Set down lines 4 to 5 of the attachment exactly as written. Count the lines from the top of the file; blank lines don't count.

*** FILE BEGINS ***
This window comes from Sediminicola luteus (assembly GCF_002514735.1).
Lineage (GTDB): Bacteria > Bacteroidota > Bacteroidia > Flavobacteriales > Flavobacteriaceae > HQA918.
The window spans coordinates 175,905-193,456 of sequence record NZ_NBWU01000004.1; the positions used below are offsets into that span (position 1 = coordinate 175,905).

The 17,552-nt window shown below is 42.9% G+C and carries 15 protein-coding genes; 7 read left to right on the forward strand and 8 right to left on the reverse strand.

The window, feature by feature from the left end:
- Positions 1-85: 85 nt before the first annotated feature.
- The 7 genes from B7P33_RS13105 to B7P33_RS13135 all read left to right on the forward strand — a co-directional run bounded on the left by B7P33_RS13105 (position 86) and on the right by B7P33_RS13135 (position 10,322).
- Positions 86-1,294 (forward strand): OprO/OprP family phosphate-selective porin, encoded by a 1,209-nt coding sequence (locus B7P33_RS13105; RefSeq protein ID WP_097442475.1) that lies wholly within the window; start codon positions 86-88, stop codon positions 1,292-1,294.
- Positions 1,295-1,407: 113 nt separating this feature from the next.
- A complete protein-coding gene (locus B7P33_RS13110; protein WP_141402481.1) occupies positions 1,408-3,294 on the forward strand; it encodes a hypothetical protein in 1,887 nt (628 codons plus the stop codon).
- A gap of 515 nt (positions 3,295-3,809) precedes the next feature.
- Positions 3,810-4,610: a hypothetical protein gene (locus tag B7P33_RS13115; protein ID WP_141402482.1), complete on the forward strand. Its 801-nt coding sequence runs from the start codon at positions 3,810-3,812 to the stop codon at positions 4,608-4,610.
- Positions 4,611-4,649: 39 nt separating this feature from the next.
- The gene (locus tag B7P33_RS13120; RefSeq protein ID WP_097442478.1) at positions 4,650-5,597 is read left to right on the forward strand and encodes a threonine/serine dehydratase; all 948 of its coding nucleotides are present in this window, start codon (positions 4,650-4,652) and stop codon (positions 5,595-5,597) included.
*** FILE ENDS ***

The 17,552-nt window shown below is 42.9% G+C and carries 15 protein-coding genes; 7 read left to right on the forward strand and 8 right to left on the reverse strand.

The window, feature by feature from the left end: